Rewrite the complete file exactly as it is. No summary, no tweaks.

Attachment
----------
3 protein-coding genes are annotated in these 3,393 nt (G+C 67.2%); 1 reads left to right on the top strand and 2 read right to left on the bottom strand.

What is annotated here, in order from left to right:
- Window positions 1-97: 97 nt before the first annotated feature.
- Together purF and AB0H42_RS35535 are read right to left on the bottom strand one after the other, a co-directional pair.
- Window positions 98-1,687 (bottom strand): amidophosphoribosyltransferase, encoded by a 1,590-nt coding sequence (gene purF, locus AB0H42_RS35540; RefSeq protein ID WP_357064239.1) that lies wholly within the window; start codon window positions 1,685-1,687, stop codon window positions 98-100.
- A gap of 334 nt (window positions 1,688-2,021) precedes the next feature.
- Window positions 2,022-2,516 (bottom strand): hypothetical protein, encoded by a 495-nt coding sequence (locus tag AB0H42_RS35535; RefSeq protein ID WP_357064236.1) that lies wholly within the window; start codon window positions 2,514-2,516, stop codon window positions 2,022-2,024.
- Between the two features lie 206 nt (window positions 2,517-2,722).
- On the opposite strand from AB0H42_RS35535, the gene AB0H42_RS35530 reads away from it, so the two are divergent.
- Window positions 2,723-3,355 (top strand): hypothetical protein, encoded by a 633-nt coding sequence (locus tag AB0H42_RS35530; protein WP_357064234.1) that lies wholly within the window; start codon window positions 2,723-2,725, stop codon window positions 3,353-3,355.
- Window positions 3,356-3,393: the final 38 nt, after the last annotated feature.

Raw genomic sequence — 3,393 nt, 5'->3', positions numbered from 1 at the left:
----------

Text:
3 protein-coding genes are annotated in these 3,393 nt (G+C 67.2%); 1 reads left to right on the top strand and 2 read right to left on the bottom strand.

What is annotated here, in order from left to right:
- Window positions 1-97: 97 nt before the first annotated feature.
- Together purF and AB0H42_RS35535 are read right to left on the bottom strand one after the other, a co-directional pair.
- Window positions 98-1,687 (bottom strand): amidophosphoribosyltransferase, encoded by a 1,590-nt coding sequence (gene purF, locus AB0H42_RS35540; RefSeq protein ID WP_357064239.1) that lies wholly within the window; start codon window positions 1,685-1,687, stop codon window positions 98-100.
- A gap of 334 nt (window positions 1,688-2,021) precedes the next feature.
- Window positions 2,022-2,516 (bottom strand): hypothetical protein, encoded by a 495-nt coding sequence (locus tag AB0H42_RS35535; RefSeq protein ID WP_357064236.1) that lies wholly within the window; start codon window positions 2,514-2,516, stop codon window positions 2,022-2,024.
- Between the two features lie 206 nt (window positions 2,517-2,722).
- On the opposite strand from AB0H42_RS35535, the gene AB0H42_RS35530 reads away from it, so the two are divergent.
- Window positions 2,723-3,355 (top strand): hypothetical protein, encoded by a 633-nt coding sequence (locus tag AB0H42_RS35530; protein WP_357064234.1) that lies wholly within the window; start codon window positions 2,723-2,725, stop codon window positions 3,353-3,355.
- Window positions 3,356-3,393: the final 38 nt, after the last annotated feature.

Raw genomic sequence — 3,393 nt, 5'->3', positions numbered from 1 at the left: